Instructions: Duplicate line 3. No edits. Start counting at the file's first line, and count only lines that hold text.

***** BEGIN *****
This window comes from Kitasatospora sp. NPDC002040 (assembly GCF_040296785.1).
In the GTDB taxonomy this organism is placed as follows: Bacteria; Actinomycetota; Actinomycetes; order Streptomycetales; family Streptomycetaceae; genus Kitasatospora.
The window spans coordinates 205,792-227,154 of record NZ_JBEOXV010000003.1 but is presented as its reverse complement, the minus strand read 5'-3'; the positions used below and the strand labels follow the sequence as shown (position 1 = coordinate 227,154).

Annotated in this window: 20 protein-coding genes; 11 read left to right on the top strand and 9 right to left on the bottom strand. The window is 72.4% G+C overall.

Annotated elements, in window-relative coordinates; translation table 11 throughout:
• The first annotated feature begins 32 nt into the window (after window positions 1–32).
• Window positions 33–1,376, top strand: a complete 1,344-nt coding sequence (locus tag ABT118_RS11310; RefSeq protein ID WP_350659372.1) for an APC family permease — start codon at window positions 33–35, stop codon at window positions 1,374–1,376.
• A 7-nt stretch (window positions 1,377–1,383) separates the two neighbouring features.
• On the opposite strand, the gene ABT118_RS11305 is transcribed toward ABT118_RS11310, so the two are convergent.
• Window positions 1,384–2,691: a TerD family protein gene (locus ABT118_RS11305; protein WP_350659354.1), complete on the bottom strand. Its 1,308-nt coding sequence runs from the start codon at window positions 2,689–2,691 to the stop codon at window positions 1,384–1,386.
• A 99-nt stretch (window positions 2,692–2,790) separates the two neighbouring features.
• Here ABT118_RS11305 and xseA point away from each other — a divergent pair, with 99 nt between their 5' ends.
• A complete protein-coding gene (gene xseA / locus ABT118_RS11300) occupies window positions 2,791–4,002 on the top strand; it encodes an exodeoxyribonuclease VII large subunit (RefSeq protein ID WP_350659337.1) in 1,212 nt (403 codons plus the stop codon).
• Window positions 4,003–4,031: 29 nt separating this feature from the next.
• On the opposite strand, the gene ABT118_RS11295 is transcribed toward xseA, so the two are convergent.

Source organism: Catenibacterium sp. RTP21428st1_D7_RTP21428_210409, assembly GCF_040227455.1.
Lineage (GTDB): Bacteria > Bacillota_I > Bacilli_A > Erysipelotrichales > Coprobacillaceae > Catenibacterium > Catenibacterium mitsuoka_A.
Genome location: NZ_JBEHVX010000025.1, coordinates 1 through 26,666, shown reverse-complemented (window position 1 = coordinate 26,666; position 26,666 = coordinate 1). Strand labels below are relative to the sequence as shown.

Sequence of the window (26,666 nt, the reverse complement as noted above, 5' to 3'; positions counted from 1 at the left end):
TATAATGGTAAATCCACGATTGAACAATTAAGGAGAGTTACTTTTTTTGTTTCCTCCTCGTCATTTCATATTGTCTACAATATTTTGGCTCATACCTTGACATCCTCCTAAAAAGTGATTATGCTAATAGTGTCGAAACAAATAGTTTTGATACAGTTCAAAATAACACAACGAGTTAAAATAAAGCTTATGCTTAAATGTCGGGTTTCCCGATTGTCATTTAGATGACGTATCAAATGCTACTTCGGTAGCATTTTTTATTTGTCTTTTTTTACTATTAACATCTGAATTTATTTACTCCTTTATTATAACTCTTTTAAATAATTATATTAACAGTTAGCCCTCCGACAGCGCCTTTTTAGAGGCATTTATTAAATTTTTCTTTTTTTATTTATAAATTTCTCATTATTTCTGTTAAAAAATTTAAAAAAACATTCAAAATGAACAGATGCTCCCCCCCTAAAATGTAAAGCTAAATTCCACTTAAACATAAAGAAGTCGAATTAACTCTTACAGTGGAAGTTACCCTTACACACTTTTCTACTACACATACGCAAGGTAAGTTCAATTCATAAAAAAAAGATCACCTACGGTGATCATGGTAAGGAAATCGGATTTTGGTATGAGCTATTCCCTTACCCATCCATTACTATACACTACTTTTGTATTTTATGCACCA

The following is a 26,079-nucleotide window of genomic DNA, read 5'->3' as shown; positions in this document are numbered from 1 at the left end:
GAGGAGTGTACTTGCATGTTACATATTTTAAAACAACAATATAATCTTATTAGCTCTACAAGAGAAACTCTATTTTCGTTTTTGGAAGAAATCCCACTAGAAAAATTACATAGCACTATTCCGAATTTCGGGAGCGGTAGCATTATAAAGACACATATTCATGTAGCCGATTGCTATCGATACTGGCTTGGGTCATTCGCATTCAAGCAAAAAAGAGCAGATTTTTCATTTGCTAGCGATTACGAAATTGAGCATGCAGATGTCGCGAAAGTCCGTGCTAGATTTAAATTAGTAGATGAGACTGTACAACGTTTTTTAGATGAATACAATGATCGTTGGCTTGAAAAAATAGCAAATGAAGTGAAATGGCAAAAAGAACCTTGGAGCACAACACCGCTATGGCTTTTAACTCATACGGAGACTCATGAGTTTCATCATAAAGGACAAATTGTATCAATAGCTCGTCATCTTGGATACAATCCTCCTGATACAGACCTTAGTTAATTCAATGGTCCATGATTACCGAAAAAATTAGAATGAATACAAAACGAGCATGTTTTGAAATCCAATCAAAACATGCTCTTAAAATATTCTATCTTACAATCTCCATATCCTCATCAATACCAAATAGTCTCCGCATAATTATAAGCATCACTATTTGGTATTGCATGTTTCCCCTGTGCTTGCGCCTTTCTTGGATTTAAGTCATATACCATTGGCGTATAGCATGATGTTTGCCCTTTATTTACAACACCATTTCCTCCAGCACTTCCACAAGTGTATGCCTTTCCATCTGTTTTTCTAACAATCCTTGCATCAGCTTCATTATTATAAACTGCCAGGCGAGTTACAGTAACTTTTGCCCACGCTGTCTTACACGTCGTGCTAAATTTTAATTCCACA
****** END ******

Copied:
The window spans coordinates 205,792-227,154 of record NZ_JBEOXV010000003.1 but is presented as its reverse complement, the minus strand read 5'-3'; the positions used below and the strand labels follow the sequence as shown (position 1 = coordinate 227,154).